EMS Steidle Collection on display at Michener Museum through Oct. 25

September 03, 2015

Fifty-four paintings from Penn State’s Earth and Mineral Sciences Museum & Art Gallery’s Steidle Collection of American industrial art are on display in an exhibition, “Iron and Coal, Petroleum and Steel: Industrial Art from the Steidle Collection,” at the James A. Michener Art Museum in Doylestown, Pennsylvania, through Oct. 25.

Named after Edward Steidle, dean of the College of Earth and Mineral Sciences (EMS) from 1928 to 1953, the Steidle Collection includes more than 350 paintings, prints, drawings and sculptures depicting Pennsylvania’s mineral industries during the first half of the 20th century. The Steidle Collection of American industrial art is one of the permanent collections of the EMS Museum.

“Many of the paintings depict the workers, cityscapes, residences, working areas and modes of transportation of the time. They are important and beautifully crafted historical documents,” said Russ Graham, director for exhibits and senior research associate of collections for the EMS Museum.

The collection includes several pieces from acclaimed artists such as John Willard Raught, Aaron Gorson, Wilfred Readio and Rockwell Kent.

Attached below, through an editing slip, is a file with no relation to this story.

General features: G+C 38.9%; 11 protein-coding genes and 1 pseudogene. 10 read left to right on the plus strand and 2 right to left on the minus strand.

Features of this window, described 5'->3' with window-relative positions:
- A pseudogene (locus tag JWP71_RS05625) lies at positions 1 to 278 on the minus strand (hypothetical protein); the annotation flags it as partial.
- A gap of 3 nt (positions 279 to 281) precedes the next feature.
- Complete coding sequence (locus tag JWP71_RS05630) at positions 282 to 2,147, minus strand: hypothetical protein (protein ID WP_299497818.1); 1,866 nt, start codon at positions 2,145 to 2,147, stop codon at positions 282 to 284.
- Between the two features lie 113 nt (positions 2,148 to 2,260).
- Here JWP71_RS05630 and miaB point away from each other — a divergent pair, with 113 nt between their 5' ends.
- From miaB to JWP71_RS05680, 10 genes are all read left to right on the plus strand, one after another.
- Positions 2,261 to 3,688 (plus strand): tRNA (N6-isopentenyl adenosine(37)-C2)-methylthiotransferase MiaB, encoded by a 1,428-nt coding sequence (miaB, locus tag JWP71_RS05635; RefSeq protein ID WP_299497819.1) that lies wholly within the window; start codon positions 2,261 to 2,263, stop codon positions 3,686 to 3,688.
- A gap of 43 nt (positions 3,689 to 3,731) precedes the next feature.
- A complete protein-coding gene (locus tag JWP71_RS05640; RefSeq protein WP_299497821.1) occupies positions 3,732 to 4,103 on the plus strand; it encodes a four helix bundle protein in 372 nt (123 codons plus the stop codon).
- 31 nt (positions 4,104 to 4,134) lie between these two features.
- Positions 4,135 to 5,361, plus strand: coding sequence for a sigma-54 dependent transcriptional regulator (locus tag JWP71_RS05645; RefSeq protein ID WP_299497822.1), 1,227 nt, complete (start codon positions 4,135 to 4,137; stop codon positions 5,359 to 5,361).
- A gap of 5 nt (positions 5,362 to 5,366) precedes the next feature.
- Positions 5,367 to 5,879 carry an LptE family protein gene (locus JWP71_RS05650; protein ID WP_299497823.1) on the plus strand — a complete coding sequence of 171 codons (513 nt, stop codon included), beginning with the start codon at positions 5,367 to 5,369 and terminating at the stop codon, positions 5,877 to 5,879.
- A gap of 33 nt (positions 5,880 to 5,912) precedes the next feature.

“This collection was started not only to depict the industries of the time, but to educate students as to the possibilities these industries could provide. Many of these industries have dwindled today, so these paintings are some of the few historical documents we have left showing that period of time in Pennsylvania,” said Julianne Snider, assistant director for exhibits and collections for the Earth and Mineral Sciences Museum & Art Gallery.

“Steidle’s Vision: Art as Education” lecture on Sept. 29

As part of the exhibition, Snider will present a special guest lecture, titled “Steidle’s Vision: Art as Education,” from 1 to 2 p.m. on Tuesday, Sept. 29 at the Michener Art Museum. The talk will focus on how the collection was used as both an aesthetic art collection and an educational tool.

“Dean Steidle was a visionary in many ways with regard to education and the mineral sciences and industries," said Snider. "Believing that learning could be enhanced through visual experiences, he integrated art and science through his use of the EMS art collection to show students different processes, jobs, tools and ways of life in the mineral industries, and to inform the public about the mineral industries. The EMS Museum continues to interweave art and science in various exhibits and programs.” 

The James A. Michener Art Museum is an independent, nonprofit cultural institution dedicated to preserving, interpreting and exhibiting the art and cultural heritage of the Bucks County region.

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Last Updated September 03, 2015